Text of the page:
The Montanas were a perfect pop group in many ways. Great performers on-stage, young and photogenic with pin-up good looks, and they all had great singing voices. If there's one big disadvantage The Montanas had, it was lack of a strong songwriting talent within the group which left them at the mercy of those who may not have operated in the band's best interests.
Their previous single A-side titled 'Ciao Baby' sold well and was voted "a hit" on the popular BBC TV show Jukebox Jury. 'Take My Hand' was just as well received which made The Montanas surely on the verge of a big chart breakthrough. Their next record just had to be the one to do it?
A big departure from their previous records, the progressive-sounding 'Time Seller' that reached Number 30 in the UK charts seemed to indicate a new and promising musical direction for the group. This first record release from the band without Steve and Muff Winwood was actually quite good!
The pressure was on and armed with new members guitarist/vocalist Phil Sawyer and keyboard wizzard/vocalist Eddie Hardin, the Spencer Davis Group set about composing and recording songs knowing the record-buying public would make inevitable comparisons with Steve's new band Traffic.
Eddie Hardin recalled; "Spencer came up with all the song titles. He'd think of a title and I'd write the tune. He wrote most of the lyrics and he was going through a divorce at the time and Steve Winwood had just left him so he was a bit cheesed off. For 'Time Seller', Spencer wrote most of the lyrics. Phil Sawyer sang the lead vocals which were double-tracked. It was a big hit in Holland, Germany, and America."
'Time Seller' featured an innovative heavy cello backing similar to what The Beatles would use on their Magical Mystery Tour recording of 'I Am The Walrus'. Though the record was hardly danceable, the trippy lyrics tell of a mystical character who has the magical ability to sell time;
"People are shadows, trapped in a golden well
And only children's lives can break the spell
We live in a land where the clocks grow on trees
And birds sound just like a cool summer breeze"
Of the recording session, Spencer Davis said; "There was eight in the string section - four double-basses and four violas. Phil (Sawyer) came back from a concert with a ridiculous idea for all the basses and said we must do it so I said "Yeah - explain it to me". I was telling the sound engineer what I wanted - that sort of "1812" sound."
The record's B-side 'Don't Want You No More' is a lot more conventional and features a catchy chorus with a good steady beat. Eddie Hardin had to play bass on the organ keyboard pedals both in the studio and on-stage. This experience obviously helped him develop a style he would use to good effect when he later formed a successful duo with drummer Pete York.
This quirky single A-side was actually recorded as a joke. Credited to keyboardist Jimmy O'Neill and vocalist Steve Gibbons, the record encapsulates the spirit of 1967 both lyrically and musically - and may even contain a hidden message!
Birmingham's own Uglys had recently welcomed new members into their line-up in the form of bass guitarist Dave Morgan from The Blaises, and lead guitarist Will Hammond from Traction following the departure of Roger Hill and Dave Pegg.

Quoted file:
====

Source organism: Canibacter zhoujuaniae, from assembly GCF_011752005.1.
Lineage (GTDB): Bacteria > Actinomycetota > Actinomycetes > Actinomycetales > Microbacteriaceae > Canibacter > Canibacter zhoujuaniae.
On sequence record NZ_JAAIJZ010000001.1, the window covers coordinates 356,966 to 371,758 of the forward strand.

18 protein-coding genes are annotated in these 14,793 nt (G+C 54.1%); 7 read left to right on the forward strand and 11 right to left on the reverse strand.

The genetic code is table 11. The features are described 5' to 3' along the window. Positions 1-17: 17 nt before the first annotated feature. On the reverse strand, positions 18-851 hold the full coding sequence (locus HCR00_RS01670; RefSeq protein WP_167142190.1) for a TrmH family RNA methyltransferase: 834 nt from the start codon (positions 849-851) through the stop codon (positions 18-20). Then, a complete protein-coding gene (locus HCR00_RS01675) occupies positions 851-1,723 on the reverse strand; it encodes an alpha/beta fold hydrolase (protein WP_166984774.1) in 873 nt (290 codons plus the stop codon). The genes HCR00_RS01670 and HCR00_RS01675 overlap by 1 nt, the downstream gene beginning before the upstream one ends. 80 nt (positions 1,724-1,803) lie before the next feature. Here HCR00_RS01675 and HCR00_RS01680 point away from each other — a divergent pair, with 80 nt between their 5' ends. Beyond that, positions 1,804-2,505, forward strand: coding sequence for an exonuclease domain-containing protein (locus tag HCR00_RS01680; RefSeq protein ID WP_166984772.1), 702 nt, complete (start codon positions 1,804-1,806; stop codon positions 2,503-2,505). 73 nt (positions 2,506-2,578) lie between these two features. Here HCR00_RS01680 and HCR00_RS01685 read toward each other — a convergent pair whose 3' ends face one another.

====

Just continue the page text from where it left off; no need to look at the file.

Dave Morgan recalled; "Steve (Gibbons) performed every song with a voluminous show of theatrical gestures, acting out the lyrics in a deliberate melodrama. For one song, he came on with an enormous long brass instrument. He blew down it with his characteristic show of pomp and circumstance, to the song 'And The Squire Blew His Horn'. All this was quite a novelty to me at the time!"
The lyrics tell the story of an upper class blood-thirsty country squire who goes fox hunting in a corn field while two young lovers hidden in the corn get down to business - oblivious to the mayhem going on around them. Could this be an obscure reference to the highly controversial Vietnam War in which case the song may be far more socially conscious than your average pop record?
A fan of Bob Dylan, Uglys front-man Steve Gibbons had previously written a social-commentary on the innovative 'Wake Up My Mind' that was issued as The Ugly's first single in 1965. 'And The Squire Blew His Horn' wasn't a hit but it adds to the list of highly-collectable singles by The Uglys.
What a terrific record for the summer of 1967, and with a wonderful B-side too! It has all the ingredients that capture the spirit of the time - both lyrically and musically. Why then did this innovative pop single by one of Birmingham's well known and internationally successful bands not become a hit?
The inclusion of Brum's famous harmony line-up 'The Fortunes' on this list will come as a surprise to many. The group had much chart success during the first half of the 1960s with lush orchestrated ballads, some composed by hit songwriters Greenaway and Cook. By 1967, the group decided on a new direction with a self-composed pop single in an effort to keep up with the times.
The Fortunes had composed original material before but their efforts usually ended up as single B-sides. 'The Idol' was credited to founding members Rod Allen (Bainbridge) and Barry Pritchard who had first performed together as a duo in 1960. With a lead vocal by Rod and arranged by famous producer Glyn Johns, the record was promoted on pirate radio stations and also issued in the USA.
The song tells the story of a rich and successful pop star who becomes disillusioned with his own success;
"I can walk on fitted carpet, I can swim down at my pool
I can throw expensive parties, yes afford to be a fool There are girls round every corner, but they only want to be
Just a partner for a short time, to the idol that is me"
There's also a great dreamy "psychedelic" fade-out at the end of the recording. The single's very short B-side titled 'His Smile Was A Lie' is also worth a good listen. Again composed by Rod and Barry, it's even more trippy and features that Brummie of all instruments - The Mellotron.